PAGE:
Australia’s position as America-lite, a little sibling stumbling along the line between voracious neoliberalism and violent abnegation of its own history, comes into distinct relief every so often. One such recent occasion is the overturning of Roe v Wade, and what would’ve otherwise been the 50th anniversary of the right for folk in the United States to make choices about their own health and reproductive capability. This has not come to pass.
In contrast to the harrowing tales of illegal terminations across the US, abortion has been fully decriminalised across Australia since 2021. But just because something is legal, does not make it within reach.
For many living in rural or remote areas, the lack of general practitioners (GP) who are able to administer either surgical or medical abortion means that women and others needing reproductive healthcare do not always have access to it. As of 2019, only 1345 out of 35,000 practising GPs across Australia were certified to administer an abortion; in total less than four per cent.
A proposal by MS Health - Australia’s largest independent reproductive healthcare provider outside of the public system - to expand access through training pharmacists, nurses, midwives, and Aboriginal and Torres Strait Islander healthcare workers to prescribe medical abortions, and removing recertification requirements for GPs (which currently must be renewed every three years) offers a chance to remove the lottery of access.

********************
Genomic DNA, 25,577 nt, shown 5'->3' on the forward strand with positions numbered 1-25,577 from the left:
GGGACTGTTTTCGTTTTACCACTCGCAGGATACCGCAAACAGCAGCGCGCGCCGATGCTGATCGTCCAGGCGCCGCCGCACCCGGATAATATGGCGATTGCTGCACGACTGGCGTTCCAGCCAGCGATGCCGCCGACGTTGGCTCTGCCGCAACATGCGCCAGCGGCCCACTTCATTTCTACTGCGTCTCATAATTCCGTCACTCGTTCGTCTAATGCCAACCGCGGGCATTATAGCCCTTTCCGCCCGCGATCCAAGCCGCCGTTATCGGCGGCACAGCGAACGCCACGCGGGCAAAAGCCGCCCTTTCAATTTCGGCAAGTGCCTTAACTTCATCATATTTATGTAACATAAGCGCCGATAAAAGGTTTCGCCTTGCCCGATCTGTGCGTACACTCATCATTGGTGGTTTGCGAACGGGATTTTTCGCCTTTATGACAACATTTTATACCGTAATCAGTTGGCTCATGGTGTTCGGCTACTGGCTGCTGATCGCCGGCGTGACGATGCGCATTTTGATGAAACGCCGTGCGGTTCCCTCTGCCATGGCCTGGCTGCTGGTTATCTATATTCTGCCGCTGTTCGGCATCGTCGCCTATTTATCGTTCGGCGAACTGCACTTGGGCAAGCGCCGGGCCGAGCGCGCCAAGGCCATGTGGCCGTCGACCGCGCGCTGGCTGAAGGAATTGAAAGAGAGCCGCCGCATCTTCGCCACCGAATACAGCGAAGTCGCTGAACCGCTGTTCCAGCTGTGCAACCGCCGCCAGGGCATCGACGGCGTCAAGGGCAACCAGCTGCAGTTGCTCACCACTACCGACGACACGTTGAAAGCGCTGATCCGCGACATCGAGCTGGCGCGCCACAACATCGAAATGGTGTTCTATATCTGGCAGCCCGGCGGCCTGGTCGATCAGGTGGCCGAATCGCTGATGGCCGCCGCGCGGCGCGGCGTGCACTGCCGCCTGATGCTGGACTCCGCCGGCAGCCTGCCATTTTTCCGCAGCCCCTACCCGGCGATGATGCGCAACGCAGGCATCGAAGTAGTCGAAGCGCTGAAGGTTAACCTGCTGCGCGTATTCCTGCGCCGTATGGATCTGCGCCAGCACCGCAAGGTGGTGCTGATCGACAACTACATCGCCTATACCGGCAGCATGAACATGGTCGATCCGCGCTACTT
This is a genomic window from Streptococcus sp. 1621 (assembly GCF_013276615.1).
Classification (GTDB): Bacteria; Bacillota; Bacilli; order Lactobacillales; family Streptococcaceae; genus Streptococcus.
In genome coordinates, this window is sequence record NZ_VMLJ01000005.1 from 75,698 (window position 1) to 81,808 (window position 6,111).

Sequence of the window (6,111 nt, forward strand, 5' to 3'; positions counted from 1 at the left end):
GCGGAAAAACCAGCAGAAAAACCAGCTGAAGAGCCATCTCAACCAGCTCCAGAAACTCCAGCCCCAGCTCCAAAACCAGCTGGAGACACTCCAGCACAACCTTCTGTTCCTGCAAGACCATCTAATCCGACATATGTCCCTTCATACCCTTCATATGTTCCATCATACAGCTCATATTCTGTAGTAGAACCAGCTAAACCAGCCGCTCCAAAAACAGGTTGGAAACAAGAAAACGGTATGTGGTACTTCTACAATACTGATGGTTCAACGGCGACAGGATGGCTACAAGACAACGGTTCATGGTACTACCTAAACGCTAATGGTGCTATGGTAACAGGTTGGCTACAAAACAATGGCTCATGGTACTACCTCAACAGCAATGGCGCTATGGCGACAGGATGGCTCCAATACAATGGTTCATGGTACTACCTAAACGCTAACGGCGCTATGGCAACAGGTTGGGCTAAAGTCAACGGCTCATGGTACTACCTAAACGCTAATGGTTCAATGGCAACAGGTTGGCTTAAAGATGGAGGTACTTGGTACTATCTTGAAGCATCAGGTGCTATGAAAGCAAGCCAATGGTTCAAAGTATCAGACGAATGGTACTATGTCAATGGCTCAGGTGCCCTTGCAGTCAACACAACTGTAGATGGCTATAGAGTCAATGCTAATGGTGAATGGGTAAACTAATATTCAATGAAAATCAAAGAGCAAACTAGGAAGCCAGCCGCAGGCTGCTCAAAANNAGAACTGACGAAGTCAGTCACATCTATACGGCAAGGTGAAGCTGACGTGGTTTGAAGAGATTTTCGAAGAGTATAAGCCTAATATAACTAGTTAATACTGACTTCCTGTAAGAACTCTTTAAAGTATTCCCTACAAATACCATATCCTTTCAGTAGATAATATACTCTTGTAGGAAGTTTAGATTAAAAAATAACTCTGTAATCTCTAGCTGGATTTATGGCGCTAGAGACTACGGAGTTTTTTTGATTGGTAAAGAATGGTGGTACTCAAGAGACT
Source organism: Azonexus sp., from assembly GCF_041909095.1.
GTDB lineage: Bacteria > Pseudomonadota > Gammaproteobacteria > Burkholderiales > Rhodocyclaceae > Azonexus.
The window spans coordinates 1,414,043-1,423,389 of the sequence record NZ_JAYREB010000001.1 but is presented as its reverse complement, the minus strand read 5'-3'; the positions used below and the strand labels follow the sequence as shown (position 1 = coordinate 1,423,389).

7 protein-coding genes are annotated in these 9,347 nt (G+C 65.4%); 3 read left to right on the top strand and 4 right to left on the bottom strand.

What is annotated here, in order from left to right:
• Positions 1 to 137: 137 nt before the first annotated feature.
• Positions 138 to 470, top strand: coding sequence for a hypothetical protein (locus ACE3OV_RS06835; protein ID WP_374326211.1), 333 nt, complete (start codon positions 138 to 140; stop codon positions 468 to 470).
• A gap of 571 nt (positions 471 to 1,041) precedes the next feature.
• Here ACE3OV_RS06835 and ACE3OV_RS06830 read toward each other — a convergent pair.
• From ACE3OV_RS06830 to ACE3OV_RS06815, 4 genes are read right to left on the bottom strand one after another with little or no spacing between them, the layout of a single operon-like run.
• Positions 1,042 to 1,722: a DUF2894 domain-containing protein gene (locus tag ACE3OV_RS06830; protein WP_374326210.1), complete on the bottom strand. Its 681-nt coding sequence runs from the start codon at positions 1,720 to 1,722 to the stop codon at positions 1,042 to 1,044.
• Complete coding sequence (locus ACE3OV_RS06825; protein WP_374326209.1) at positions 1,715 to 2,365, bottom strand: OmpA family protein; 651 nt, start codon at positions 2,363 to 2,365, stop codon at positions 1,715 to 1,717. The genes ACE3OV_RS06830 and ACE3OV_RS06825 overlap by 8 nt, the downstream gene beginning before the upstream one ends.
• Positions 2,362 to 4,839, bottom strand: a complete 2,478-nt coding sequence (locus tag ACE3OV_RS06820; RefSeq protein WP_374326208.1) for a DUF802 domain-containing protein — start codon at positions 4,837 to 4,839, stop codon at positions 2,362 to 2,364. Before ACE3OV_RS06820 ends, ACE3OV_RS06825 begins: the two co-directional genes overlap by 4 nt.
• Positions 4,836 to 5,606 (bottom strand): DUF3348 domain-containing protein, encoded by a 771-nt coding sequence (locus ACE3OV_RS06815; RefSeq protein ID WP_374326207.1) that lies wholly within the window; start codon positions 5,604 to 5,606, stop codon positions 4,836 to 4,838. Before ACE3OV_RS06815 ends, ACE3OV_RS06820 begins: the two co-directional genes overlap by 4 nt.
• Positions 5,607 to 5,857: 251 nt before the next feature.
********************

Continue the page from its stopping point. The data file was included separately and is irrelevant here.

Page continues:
Medical abortion is the use of the mifepristone and misoprostol pills to terminate a pregnancy, known as the MS 2-step. The use of these drugs is regulated by the Therapeutic Goods Administration (TGA), which has the final say on the application by MS Health.
When conducted properly, a medical abortion is a safe, private and simple procedure that allows a person to end a pregnancy up to nine weeks of gestation. And as opposed to surgical abortions, which require being admitted to a clinic or hospital for the procedure, they can be done at home.
When I was growing up in country NSW, a doctor had the right to refuse access to a medical abortion on account of their religious beliefs. Though the legislation has since changed, the reality of GP shortages across rural and regional Australia means that you may very well be unable to find another doctor within the necessary timeframe. Many may not refer you on to another certified provider.
Removing barriers such as administrative burdens, the lottery of geography, and potential religious bias in the provision of reproductive healthcare would create life-altering possibilities for people otherwise forced to go through with pregnancies. Particularly while Australia’s healthcare system remains so strained, enabling easy and straightforward access to abortion is an ethical prerogative.